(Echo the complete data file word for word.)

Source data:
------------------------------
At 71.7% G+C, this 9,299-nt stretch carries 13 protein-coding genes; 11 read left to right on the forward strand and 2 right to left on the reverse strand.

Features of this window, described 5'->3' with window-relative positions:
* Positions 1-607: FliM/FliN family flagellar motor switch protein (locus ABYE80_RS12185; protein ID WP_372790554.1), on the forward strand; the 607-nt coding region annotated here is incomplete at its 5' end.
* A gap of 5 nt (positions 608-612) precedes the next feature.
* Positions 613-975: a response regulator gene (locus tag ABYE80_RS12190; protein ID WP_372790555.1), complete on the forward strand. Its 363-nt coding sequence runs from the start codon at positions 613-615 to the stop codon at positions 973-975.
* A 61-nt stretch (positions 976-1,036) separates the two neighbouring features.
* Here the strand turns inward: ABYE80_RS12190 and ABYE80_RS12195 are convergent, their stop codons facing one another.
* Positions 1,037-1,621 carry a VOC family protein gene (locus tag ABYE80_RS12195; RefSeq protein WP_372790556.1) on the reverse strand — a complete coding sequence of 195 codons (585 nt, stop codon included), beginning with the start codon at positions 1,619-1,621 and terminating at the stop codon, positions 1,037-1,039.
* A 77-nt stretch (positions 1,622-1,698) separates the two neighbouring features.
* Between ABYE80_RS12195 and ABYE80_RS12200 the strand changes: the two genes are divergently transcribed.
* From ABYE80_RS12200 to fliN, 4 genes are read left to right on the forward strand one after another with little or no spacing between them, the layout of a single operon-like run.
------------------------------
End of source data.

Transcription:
At 71.7% G+C, this 9,299-nt stretch carries 13 protein-coding genes; 11 read left to right on the forward strand and 2 right to left on the reverse strand.

Features of this window, described 5'->3' with window-relative positions:
* Positions 1-607: FliM/FliN family flagellar motor switch protein (locus ABYE80_RS12185; protein ID WP_372790554.1), on the forward strand; the 607-nt coding region annotated here is incomplete at its 5' end.
* A gap of 5 nt (positions 608-612) precedes the next feature.
* Positions 613-975: a response regulator gene (locus tag ABYE80_RS12190; protein ID WP_372790555.1), complete on the forward strand. Its 363-nt coding sequence runs from the start codon at positions 613-615 to the stop codon at positions 973-975.
* A 61-nt stretch (positions 976-1,036) separates the two neighbouring features.
* Here the strand turns inward: ABYE80_RS12190 and ABYE80_RS12195 are convergent, their stop codons facing one another.
* Positions 1,037-1,621 carry a VOC family protein gene (locus tag ABYE80_RS12195; RefSeq protein WP_372790556.1) on the reverse strand — a complete coding sequence of 195 codons (585 nt, stop codon included), beginning with the start codon at positions 1,619-1,621 and terminating at the stop codon, positions 1,037-1,039.
* A 77-nt stretch (positions 1,622-1,698) separates the two neighbouring features.
* Between ABYE80_RS12195 and ABYE80_RS12200 the strand changes: the two genes are divergently transcribed.
* From ABYE80_RS12200 to fliN, 4 genes are read left to right on the forward strand one after another with little or no spacing between them, the layout of a single operon-like run.